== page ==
This is a study of country shopkeepers in Norra Klarälvsdalen, Värmland, in the early 1990s. The aim of the thesis is to examine how the work of the country shopkeepers is constituted in a field of competing ideas about retail trade. The interest is focused on how the work done by country shopkeepers takes shape and acquires its character in existing circumstances, and also on the extent to which the country shopkeepers themselves are able to shape the circumstances in which they work. The material for the study was collected between 1990 and 1997. The core consists of a field study in Klarälvsdalen, where I did participant work in eight shops. This is supplemented with material from a dozen different periodicals in the trade press from 1991 to 1993, and local newspapers from the same period.
In this study I have worked with two overall categories as regards specifying the social circumstances on which the work of the country shopkeepers was based. On the one hand there is the local market, with a clientele with certain wishes and a way of life rooted in the countryside. On the other hand there are the large distribution chains, their range and their ideals of healthy trade. Through their work, the country shopkeepers found themselves mediating between these two domains.
Retail trade is provincial in character, and the assessments by which the country shopkeepers perceived the local market had developed as a result of the shopkeepers having lived with and being a part of the local circumstances. The shopkeepers were not passive in relation to their market; instead they were involved in creating their own conditions. With occasional exceptions, they were part of organized retail trade. The distribution chain gave a social affiliation, and the shopkeepers were offered not only goods but also information and know-how in the form of courses and ample printed matter.
Organized retail trade furthered healthy trade and competition on equal terms. The engagement comprised both a cultural and an organizational order. The work took place both through public debates and through everyday distinctions, with pleasant shops and correct behaviour being encouraged. For organized trade it was a matter of separating unhealthy trade from healthy trade in the interest of the consumer.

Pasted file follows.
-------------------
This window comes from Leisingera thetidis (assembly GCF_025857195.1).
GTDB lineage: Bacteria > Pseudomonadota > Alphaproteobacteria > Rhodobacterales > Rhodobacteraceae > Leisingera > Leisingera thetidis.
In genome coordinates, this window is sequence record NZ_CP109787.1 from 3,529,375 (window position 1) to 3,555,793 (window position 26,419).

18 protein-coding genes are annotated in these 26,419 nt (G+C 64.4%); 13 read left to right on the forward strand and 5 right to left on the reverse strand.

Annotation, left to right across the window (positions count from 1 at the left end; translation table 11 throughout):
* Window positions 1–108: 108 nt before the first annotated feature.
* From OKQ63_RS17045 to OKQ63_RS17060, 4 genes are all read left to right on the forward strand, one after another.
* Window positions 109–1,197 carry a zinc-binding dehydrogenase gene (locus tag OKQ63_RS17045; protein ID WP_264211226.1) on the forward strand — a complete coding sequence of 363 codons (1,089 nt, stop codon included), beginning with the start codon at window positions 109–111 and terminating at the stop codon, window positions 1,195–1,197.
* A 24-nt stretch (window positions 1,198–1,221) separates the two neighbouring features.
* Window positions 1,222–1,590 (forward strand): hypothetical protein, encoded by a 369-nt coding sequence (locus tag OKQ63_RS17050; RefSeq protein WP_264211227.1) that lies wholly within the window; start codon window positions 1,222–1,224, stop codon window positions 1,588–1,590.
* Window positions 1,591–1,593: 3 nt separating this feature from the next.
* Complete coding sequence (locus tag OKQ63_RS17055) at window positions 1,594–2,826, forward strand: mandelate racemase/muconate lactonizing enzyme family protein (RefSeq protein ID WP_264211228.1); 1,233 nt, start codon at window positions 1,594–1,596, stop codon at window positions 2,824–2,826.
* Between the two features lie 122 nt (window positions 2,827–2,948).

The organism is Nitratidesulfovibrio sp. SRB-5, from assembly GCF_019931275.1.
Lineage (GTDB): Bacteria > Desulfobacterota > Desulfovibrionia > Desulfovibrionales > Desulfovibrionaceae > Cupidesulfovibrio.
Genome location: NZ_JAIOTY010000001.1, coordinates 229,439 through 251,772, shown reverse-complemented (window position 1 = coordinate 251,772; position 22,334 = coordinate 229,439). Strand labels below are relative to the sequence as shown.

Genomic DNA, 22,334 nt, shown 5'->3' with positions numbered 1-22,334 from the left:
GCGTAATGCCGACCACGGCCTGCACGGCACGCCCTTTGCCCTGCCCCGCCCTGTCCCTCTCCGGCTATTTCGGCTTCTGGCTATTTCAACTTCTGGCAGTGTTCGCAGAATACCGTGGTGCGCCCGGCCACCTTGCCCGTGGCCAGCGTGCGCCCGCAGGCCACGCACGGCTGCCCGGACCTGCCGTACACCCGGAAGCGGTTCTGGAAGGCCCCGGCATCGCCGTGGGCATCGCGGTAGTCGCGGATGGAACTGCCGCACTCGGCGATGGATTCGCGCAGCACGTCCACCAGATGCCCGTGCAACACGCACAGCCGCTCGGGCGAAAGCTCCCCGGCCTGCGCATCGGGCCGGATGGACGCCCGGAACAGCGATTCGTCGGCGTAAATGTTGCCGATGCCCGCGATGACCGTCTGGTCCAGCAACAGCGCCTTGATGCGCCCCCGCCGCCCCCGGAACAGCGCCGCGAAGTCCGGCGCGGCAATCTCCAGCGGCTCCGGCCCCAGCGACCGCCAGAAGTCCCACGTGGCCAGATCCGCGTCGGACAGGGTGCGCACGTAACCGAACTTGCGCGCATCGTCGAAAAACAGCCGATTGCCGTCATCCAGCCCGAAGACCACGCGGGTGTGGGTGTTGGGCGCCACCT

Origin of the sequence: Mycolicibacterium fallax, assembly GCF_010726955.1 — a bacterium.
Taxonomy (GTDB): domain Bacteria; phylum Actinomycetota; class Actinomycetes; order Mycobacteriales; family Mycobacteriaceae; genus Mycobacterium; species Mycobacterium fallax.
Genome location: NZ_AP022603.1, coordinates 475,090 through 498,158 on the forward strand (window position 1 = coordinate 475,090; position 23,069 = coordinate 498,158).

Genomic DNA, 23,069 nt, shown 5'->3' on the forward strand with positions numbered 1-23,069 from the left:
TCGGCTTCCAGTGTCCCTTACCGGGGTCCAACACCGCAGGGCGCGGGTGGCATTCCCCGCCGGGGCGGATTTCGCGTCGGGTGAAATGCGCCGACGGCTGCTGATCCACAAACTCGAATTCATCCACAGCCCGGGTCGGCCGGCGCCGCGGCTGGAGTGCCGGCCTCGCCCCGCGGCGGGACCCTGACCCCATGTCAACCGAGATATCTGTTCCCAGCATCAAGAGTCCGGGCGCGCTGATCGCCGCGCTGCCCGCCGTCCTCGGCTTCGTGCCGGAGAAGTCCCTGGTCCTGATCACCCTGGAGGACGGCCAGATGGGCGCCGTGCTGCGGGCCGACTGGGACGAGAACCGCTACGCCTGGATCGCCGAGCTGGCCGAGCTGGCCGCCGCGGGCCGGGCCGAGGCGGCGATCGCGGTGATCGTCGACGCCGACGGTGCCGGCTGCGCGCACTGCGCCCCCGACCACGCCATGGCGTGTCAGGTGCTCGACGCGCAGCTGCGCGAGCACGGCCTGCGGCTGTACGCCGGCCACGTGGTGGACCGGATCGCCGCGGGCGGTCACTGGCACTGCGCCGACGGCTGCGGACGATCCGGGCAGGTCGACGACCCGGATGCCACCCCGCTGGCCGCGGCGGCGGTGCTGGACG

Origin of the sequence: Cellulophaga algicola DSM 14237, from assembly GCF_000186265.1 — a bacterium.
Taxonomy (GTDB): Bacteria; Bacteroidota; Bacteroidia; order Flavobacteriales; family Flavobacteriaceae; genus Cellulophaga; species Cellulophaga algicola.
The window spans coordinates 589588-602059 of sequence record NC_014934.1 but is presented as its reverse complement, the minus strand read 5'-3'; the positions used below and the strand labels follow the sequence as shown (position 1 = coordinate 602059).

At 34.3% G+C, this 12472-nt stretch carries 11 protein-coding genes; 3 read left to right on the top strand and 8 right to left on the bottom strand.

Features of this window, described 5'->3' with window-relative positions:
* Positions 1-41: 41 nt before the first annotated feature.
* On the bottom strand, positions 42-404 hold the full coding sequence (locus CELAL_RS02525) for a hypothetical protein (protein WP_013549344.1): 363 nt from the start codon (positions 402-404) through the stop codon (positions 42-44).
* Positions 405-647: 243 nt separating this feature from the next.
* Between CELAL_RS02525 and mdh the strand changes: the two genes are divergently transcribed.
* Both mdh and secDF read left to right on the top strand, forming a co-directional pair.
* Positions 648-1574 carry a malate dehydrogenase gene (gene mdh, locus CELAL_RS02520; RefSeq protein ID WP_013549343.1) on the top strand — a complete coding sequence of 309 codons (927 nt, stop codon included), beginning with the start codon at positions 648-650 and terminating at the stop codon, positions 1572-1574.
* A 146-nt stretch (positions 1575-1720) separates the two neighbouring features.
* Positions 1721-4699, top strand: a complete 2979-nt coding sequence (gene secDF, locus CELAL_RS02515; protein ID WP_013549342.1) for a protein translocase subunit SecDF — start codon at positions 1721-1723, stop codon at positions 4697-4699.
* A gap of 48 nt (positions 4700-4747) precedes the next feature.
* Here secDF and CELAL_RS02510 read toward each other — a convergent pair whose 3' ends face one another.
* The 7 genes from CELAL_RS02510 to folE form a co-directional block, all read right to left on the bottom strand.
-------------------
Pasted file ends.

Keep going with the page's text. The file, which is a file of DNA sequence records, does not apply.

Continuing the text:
In the day-to-day exercise of their profession, the shopkeepers gave a face to the desired qualities that characterize healthy trade. They were close to their employees, their customers, and their shop. It was difficult, however, to run a shop in the countryside, so certain public subsidies were available. This undermined the competition on equal terms that the organized retail trade aspired to. From their point of view, the country shop thus represented healthy trade on unhealthy terms.
The country shopkeepers' experience of the local context took shape in a habitus in which one important distinctive feature was a feeling and concern for the preferences and wishes of the customers. The shopkeepers tried to satisfy these, but they did so within the limits of their perception of healthy and proper trade. In this respect the country shopkeeper was not just the intermediary through which goods were channelled, but also a link joining the local market to the value system of retail trade.
Stockholm: Stockholms universitets förlag, 1999.